One of our most inspiring volunteers is 90-year-old Jean Martin from Vancouver. Over the past ten years, Mrs. Martin has knitted more than one thousand dresses, hats and suits for handmade dolls for African children, as part of our Dolls for Africa project. Her creations are charming and beautiful with great attention to detail in colour and decorative touches that give immediate joy to the beholder.
Mrs. Martin has been our saviour in so many ways regarding this project. She has helped in the design of the dolls and solved problems for us herself when we did not have a solution. We learned from her dedication and amazing skill that we must reach out to our brother and sister Canadian seniors who might be looking to participate in a service project.
The Dolls for Africa project began in 2006 after our Oneness-Heart Tears and Smiles team travelled to Cape Town, South Africa. We visited the office of Nobel Laureate Archbishop Desmond Tutu and were introduced to a project called “Philani,” which means “Be well.” At the Philani Nutrition Centres, we observed about sixty young children from three to five years old who were being treated for severe malnourishment. The children were eager to take turns holding a single plastic white doll that was missing a limb – one of the few toys available for them. Archbishop Tutu’s office asked if we would be able to send soft African dolls for the children in the Philani project.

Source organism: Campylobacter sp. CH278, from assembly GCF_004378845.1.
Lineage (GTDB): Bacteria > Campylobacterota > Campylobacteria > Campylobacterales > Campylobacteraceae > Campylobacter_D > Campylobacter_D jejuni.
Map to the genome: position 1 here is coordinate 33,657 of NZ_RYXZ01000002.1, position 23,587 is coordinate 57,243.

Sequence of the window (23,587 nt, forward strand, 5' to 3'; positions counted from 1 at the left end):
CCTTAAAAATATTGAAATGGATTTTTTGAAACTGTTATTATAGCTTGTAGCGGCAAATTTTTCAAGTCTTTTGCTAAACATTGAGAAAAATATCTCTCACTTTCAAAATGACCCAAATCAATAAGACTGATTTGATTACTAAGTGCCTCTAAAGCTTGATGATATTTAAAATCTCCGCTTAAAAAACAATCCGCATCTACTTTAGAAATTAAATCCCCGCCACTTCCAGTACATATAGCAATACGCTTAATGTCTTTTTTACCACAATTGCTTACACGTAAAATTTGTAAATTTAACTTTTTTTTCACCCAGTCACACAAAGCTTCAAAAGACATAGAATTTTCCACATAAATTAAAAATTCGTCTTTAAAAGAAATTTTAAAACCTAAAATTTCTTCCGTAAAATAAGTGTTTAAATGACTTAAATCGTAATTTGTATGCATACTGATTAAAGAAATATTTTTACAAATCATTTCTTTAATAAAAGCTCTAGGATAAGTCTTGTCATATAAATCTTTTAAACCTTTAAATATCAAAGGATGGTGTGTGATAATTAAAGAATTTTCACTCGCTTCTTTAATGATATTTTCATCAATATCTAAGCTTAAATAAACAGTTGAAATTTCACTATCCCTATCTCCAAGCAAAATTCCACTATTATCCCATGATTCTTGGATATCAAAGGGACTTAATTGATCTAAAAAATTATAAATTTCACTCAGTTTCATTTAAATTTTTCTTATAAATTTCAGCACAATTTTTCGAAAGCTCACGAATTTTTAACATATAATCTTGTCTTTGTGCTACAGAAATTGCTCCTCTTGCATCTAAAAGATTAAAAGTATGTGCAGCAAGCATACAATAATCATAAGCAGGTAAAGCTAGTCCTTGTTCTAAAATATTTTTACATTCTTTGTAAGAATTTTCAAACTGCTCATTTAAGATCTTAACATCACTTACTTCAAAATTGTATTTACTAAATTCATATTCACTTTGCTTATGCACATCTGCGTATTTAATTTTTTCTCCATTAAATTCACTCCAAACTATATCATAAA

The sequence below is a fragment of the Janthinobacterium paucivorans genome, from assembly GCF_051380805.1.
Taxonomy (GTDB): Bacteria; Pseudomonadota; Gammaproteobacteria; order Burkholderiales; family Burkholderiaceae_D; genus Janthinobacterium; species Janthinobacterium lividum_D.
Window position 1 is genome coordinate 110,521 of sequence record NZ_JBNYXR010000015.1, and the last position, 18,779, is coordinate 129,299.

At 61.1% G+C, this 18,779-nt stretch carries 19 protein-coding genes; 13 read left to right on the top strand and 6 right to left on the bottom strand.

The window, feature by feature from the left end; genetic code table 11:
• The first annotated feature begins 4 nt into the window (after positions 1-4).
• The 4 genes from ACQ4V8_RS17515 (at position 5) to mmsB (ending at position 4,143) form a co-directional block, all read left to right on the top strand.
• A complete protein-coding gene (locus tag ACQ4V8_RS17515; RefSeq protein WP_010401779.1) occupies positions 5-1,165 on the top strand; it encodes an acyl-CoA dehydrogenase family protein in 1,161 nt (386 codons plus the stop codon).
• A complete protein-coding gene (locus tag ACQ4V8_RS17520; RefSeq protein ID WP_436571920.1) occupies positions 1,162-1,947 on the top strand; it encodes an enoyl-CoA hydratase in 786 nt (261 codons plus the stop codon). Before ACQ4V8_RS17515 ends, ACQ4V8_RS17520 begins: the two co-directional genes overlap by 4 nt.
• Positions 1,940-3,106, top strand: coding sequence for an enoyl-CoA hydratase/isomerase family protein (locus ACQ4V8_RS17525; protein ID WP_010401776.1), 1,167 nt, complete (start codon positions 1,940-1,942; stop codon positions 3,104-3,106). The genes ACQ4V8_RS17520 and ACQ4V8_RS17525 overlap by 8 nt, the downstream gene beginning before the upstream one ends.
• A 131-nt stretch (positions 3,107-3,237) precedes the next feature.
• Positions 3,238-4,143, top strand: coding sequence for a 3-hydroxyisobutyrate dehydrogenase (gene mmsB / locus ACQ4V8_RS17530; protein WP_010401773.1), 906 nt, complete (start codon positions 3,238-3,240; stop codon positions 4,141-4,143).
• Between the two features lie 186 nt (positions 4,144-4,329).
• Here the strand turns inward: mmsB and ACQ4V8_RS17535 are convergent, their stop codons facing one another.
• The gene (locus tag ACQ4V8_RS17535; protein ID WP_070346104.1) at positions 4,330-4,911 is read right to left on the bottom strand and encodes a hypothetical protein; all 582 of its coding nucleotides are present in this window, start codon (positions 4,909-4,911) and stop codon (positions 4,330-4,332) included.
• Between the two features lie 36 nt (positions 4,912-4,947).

Archbishop Tutu, who is the patron of Philani, is very happy with the dolls that we have sent. He commented: “Dolls for Africa is a project of great compassion and caring. I endorse it enthusiastically.”
We have send hundreds of dolls to South Africa, Zimbabwe, Mali, Uganda and Ghana, as well as Kenya. In most cases, they are given to children in orphanages who have lost their parents due to AIDS. We were told from recipient organizations, such as the Nelson Mandela Children’s Fund and the Philani Project, that the children could feel the love, affection and concern of those who made the dolls and that these dolls have a tremendous impact on the lives of the young children who receive them. A doll brings not only comfort and joy but is an important tool for the development of a child’s imagination and creativity and fosters feelings of love and affection.
Inspired by Mrs. Martin’s dedicated service, we realized that our senior citizens are a fabulous resource of creativity and self-giving. In one seniors day-care centre, a group of elderly participants hand-stitched decals of a baby under a mosquito net onto the dresses of the dolls. It was part of a program called “Malaria No More” to teach children to sleep under the mosquito nets at night to prevent malaria. The seniors loved the project and the dolls.
In recent years, missionaries have been calling us to request dolls to take to Africa. At the moment, we are unable to produce enough dolls to keep up with these requests. In fact, we need many more dolls for the steady stream of clothing made by Mrs. Martin! We are hoping other Canadian seniors will join us in creating dolls.
This project was supported enthusiastically by Sri Chinmoy, the founder of the Oneness-Heart Tears and Smiles. At one point he even met with a class of young doll-makers Renaissance Middle School to thank and honour them for their service.